Next time: Will Dark Horse facilitate a third Hellboy film? Will Man of Steel and Kick-Ass 2 be any good? (Yes) And of course, Iron Man 3 as of April 14th.

The Editors

Video killed the bookmark

The thinking seems to be with a lot of book-to-film adaptations that a popular book will make a popular film.  I suppose it must be true that if you have a guaranteed pool of fans who will turn up to watch the film just out of interest because they loved the book, then you’re probably some way to covering your costs.  Predictably, this often leads to disappointment, and the frequent claims that a film has in some way despoiled the original text.  This is interesting for a number of reasons, but primarily because of the implicit assumption by the reader of the book that because the film is guaranteed a decent narrative (the one it stole from the book), most of the hard work is done for it, the only further ingredient required being a heavy dose of cinematic embellishment, probably in the form of CGI – see Life of Pi and The Hobbit as contemporary examples.

Graphic novel adaptations are the best examples of this because they don’t just lift the narrative; in some cases they deliver a frame-by-frame rendering of the entire book.  This is supposed to be extremely clever, and directors will talk proudly of how they feel they have captured the essence of the original and should therefore be exempt from the criticism of die-hard readers.  In fact, it seems to be the case that a lot of film productions these days enlist the services of the book’s author to help with this process.  This sort of attitude almost always ends in disaster.  Take the Watchmen film – I have yet to meet a reader (not even necessarily fan) of the original who enjoyed the film, and with good reason, because the film is terrible, despite being a literal adaptation of the graphic novel, both visually and audibly (the soundtrack is chosen to match specific lines from the book).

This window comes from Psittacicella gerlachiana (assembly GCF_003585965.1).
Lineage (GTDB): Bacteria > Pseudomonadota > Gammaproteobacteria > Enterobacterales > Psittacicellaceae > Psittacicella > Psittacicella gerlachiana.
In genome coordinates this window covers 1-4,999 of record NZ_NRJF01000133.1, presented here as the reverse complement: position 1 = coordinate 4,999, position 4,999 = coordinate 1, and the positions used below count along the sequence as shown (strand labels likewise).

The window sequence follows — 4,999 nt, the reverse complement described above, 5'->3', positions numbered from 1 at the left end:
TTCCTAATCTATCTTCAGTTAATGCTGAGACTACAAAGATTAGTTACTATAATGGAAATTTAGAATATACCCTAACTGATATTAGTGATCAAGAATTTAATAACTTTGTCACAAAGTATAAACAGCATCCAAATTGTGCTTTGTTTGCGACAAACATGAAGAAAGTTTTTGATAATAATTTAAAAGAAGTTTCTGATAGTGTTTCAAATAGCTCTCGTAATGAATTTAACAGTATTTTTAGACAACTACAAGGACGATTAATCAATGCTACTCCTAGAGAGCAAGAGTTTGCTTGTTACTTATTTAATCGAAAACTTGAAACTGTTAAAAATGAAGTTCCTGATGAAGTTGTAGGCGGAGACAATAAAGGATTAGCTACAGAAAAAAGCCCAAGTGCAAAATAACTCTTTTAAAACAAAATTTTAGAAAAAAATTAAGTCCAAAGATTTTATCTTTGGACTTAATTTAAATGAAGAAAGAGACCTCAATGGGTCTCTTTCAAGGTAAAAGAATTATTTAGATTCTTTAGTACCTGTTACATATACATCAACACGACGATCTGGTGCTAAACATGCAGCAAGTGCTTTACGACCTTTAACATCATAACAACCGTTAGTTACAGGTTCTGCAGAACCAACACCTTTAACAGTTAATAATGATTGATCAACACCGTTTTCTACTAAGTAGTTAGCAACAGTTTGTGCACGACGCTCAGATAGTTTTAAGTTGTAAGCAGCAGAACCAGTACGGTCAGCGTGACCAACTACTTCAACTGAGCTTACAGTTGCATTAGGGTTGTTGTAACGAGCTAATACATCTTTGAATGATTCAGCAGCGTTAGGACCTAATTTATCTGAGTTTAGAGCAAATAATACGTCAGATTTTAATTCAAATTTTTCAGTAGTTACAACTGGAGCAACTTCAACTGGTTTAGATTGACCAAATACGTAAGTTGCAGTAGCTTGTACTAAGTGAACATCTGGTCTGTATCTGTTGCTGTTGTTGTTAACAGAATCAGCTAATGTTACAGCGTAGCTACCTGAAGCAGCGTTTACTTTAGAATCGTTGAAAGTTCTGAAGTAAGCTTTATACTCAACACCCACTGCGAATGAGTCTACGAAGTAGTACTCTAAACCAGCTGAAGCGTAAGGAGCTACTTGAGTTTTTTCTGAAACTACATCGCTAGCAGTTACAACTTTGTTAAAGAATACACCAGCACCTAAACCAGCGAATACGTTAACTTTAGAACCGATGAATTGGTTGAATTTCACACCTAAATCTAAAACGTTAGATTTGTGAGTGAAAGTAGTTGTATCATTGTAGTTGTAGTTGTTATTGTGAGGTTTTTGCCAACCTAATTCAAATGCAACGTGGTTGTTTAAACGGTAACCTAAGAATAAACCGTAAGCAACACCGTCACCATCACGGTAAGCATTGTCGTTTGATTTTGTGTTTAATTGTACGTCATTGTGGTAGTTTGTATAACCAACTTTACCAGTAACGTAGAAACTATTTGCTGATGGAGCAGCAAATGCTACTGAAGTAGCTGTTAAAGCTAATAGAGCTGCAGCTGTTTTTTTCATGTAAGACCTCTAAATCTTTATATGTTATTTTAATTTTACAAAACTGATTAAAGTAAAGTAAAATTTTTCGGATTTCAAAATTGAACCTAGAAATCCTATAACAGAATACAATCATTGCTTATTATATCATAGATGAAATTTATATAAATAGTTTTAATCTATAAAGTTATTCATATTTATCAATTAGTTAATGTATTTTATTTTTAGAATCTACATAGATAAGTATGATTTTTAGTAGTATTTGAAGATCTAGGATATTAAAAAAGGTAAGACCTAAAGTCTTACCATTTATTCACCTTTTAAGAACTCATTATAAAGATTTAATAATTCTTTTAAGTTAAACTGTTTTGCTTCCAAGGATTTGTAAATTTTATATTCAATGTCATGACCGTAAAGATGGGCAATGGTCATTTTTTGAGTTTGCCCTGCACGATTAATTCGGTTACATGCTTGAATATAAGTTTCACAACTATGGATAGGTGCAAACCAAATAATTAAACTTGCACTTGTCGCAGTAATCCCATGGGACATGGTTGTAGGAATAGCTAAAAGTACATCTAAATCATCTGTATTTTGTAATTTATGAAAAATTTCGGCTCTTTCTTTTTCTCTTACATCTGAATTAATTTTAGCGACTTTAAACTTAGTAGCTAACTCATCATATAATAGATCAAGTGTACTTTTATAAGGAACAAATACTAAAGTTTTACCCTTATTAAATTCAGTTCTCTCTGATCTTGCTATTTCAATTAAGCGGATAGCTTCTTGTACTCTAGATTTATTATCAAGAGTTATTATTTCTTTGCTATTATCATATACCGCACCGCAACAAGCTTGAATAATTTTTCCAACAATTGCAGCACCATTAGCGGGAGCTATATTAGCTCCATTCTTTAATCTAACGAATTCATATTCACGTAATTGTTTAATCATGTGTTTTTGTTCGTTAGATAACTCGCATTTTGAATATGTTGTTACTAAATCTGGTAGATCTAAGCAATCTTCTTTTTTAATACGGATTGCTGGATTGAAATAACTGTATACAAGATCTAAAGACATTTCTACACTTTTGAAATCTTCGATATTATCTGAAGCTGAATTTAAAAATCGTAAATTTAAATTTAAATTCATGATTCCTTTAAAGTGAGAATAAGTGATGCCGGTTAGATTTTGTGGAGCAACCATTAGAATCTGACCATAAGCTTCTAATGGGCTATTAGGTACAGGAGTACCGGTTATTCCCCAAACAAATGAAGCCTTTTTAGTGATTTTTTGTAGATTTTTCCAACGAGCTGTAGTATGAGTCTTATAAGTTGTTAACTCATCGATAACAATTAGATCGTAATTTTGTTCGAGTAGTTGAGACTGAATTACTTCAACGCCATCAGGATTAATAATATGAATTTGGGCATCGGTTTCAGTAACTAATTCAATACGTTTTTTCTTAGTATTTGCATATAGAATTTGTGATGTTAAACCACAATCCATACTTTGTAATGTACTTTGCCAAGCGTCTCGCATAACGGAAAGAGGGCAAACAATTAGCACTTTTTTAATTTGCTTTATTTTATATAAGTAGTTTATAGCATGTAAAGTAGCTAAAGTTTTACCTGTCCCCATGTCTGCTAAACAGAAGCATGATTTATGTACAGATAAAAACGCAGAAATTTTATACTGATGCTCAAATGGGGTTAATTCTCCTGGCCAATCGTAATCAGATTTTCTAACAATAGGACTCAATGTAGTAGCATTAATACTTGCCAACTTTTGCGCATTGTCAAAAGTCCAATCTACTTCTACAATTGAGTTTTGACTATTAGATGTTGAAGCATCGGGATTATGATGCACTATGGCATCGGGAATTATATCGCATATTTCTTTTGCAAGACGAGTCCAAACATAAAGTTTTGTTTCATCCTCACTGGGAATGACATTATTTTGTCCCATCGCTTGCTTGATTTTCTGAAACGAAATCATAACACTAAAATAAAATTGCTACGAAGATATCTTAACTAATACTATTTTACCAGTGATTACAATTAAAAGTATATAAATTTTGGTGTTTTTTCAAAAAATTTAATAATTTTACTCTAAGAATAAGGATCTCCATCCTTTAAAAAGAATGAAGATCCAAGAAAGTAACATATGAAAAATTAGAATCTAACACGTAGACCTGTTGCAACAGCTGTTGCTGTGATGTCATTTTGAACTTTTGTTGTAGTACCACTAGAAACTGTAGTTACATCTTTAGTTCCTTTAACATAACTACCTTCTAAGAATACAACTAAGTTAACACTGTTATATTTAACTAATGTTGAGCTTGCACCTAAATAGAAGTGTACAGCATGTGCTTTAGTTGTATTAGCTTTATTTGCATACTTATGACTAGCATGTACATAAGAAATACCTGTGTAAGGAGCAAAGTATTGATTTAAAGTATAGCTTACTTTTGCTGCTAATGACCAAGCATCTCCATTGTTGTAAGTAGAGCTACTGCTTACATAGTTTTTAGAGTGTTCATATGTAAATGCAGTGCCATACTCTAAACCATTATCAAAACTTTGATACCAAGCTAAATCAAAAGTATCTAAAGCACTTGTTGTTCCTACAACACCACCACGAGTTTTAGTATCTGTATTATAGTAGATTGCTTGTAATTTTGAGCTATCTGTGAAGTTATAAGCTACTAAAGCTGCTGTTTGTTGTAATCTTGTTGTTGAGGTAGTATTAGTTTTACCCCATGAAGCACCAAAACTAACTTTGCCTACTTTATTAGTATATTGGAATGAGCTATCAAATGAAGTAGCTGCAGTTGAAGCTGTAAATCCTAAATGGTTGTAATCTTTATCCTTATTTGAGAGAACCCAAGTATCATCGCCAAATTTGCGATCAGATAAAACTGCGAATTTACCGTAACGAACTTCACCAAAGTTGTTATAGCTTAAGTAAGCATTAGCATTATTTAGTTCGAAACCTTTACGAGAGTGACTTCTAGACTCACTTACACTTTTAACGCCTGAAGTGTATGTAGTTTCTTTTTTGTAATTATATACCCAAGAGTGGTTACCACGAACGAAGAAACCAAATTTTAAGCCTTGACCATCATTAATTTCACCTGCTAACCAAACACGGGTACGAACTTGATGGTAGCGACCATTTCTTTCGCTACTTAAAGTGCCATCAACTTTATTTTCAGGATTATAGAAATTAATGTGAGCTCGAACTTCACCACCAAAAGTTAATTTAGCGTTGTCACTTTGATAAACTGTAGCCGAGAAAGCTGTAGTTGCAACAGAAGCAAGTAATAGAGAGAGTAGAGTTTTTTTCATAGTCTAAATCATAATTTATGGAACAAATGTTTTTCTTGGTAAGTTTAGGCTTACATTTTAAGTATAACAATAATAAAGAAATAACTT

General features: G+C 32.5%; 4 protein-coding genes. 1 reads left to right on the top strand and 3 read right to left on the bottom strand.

Although the copy-cat approach is most obviously flawed in the case of graphic novels, I would argue that a large proportion of all book-to-film adaptations fail because of overly literal interpretations of the original.  This was certainly the case with the first film rendition of John Fowles’ The Magus, which earned itself this scathing put-down from Woody Allen:

“If I had my life to live over again, I would want everything exactly the same with the exception of seeing the film version of The Magus.”

However, I would argue that The Magus was successfully re-adapted to make The Game several decades later.  Although this connection is not made explicit and the setting and even plot is different in each, the themes are almost identical, as is the central narrative of jaded-bachelor-made-good.  Apparently John Fowles even considered suing the makers of The Game for plagiarism.  For the purpose of this post, though, it serves as evidence of the premise that the more distinct and original the interpretation of the book, the more likely it is for the film to be any good.  Baz Luhrmann’s Romeo + Juliet is a great re-imagining of Shakespeare, as is Hook of Peter Pan.  It seems obvious to say but this makes sense given that a work of art, be it film, book or anything else, requires a degree of creativity, and signs that the artist has put something of himself into his work.  Slavishly tracing a book into a screen may make sense from a box-office perspective, but it will almost never lead to anything worth seeing.

The Editors